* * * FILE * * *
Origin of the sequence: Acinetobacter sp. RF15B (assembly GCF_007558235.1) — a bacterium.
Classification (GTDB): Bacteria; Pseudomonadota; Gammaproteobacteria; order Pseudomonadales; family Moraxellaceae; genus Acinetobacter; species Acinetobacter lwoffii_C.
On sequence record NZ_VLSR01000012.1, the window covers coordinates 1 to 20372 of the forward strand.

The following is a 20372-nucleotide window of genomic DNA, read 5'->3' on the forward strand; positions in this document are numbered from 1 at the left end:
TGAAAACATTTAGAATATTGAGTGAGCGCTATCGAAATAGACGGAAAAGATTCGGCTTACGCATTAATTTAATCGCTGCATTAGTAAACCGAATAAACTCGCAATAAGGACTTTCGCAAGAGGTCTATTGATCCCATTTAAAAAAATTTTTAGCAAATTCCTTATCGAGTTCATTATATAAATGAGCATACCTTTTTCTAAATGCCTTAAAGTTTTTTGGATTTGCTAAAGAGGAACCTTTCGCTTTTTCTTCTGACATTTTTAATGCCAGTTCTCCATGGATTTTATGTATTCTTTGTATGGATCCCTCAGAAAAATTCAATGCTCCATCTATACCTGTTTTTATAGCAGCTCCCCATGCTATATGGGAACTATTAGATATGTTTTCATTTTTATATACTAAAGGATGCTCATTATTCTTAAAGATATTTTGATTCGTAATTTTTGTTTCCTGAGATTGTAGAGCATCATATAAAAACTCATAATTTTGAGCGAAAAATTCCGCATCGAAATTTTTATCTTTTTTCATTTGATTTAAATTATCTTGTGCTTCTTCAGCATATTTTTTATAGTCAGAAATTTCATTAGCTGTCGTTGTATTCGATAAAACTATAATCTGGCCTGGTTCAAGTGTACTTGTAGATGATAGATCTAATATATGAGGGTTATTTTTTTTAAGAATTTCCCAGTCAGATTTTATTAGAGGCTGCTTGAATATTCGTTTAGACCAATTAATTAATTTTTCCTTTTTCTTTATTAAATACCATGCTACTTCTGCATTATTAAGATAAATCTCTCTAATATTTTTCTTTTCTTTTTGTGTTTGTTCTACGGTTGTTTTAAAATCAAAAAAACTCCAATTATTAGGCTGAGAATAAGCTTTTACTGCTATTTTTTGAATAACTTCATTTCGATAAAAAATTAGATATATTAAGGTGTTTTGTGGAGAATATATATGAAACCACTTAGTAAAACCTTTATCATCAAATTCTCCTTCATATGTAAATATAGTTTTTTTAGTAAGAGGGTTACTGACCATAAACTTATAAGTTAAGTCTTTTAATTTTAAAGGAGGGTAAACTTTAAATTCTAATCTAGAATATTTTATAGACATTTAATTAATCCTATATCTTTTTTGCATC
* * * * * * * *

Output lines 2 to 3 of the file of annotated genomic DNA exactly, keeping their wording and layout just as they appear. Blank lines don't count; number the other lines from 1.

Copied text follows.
Classification (GTDB): Bacteria; Pseudomonadota; Gammaproteobacteria; order Pseudomonadales; family Moraxellaceae; genus Acinetobacter; species Acinetobacter lwoffii_C.
On sequence record NZ_VLSR01000012.1, the window covers coordinates 1 to 20372 of the forward strand.